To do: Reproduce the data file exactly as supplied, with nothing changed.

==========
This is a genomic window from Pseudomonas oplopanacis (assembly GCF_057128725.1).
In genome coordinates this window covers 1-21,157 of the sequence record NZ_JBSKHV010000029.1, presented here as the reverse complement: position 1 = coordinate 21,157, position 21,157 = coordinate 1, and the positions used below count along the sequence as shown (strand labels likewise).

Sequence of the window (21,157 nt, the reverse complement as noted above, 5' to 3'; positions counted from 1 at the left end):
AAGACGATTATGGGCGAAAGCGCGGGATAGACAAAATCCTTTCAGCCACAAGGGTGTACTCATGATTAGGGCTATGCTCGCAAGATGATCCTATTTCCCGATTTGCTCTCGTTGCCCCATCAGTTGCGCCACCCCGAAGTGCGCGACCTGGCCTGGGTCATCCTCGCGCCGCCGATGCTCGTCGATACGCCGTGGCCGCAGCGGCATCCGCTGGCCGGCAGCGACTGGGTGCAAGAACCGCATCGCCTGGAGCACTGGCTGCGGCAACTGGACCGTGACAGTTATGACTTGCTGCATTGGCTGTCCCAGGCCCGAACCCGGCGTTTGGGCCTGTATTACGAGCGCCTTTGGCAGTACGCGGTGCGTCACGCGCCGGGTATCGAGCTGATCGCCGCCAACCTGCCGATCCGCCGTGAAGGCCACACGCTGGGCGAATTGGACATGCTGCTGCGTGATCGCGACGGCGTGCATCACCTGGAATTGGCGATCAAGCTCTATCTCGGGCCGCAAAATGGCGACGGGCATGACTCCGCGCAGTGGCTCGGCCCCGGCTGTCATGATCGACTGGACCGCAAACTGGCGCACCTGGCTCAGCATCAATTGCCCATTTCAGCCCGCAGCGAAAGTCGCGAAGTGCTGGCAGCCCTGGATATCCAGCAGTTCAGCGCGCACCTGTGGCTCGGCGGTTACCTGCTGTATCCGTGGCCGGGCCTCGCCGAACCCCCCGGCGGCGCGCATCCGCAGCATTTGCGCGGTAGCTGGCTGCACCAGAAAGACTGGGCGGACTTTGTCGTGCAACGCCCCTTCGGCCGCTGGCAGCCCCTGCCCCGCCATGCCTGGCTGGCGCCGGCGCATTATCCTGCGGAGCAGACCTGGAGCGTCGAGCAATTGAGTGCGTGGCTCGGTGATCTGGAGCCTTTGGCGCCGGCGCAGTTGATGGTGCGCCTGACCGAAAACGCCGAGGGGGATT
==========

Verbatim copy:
This is a genomic window from Pseudomonas oplopanacis (assembly GCF_057128725.1).
In genome coordinates this window covers 1-21,157 of the sequence record NZ_JBSKHV010000029.1, presented here as the reverse complement: position 1 = coordinate 21,157, position 21,157 = coordinate 1, and the positions used below count along the sequence as shown (strand labels likewise).

Sequence of the window (21,157 nt, the reverse complement as noted above, 5' to 3'; positions counted from 1 at the left end):
AAGACGATTATGGGCGAAAGCGCGGGATAGACAAAATCCTTTCAGCCACAAGGGTGTACTCATGATTAGGGCTATGCTCGCAAGATGATCCTATTTCCCGATTTGCTCTCGTTGCCCCATCAGTTGCGCCACCCCGAAGTGCGCGACCTGGCCTGGGTCATCCTCGCGCCGCCGATGCTCGTCGATACGCCGTGGCCGCAGCGGCATCCGCTGGCCGGCAGCGACTGGGTGCAAGAACCGCATCGCCTGGAGCACTGGCTGCGGCAACTGGACCGTGACAGTTATGACTTGCTGCATTGGCTGTCCCAGGCCCGAACCCGGCGTTTGGGCCTGTATTACGAGCGCCTTTGGCAGTACGCGGTGCGTCACGCGCCGGGTATCGAGCTGATCGCCGCCAACCTGCCGATCCGCCGTGAAGGCCACACGCTGGGCGAATTGGACATGCTGCTGCGTGATCGCGACGGCGTGCATCACCTGGAATTGGCGATCAAGCTCTATCTCGGGCCGCAAAATGGCGACGGGCATGACTCCGCGCAGTGGCTCGGCCCCGGCTGTCATGATCGACTGGACCGCAAACTGGCGCACCTGGCTCAGCATCAATTGCCCATTTCAGCCCGCAGCGAAAGTCGCGAAGTGCTGGCAGCCCTGGATATCCAGCAGTTCAGCGCGCACCTGTGGCTCGGCGGTTACCTGCTGTATCCGTGGCCGGGCCTCGCCGAACCCCCCGGCGGCGCGCATCCGCAGCATTTGCGCGGTAGCTGGCTGCACCAGAAAGACTGGGCGGACTTTGTCGTGCAACGCCCCTTCGGCCGCTGGCAGCCCCTGCCCCGCCATGCCTGGCTGGCGCCGGCGCATTATCCTGCGGAGCAGACCTGGAGCGTCGAGCAATTGAGTGCGTGGCTCGGTGATCTGGAGCCTTTGGCGCCGGCGCAGTTGATGGTGCGCCTGACCGAAAACGCCGAGGGGGATT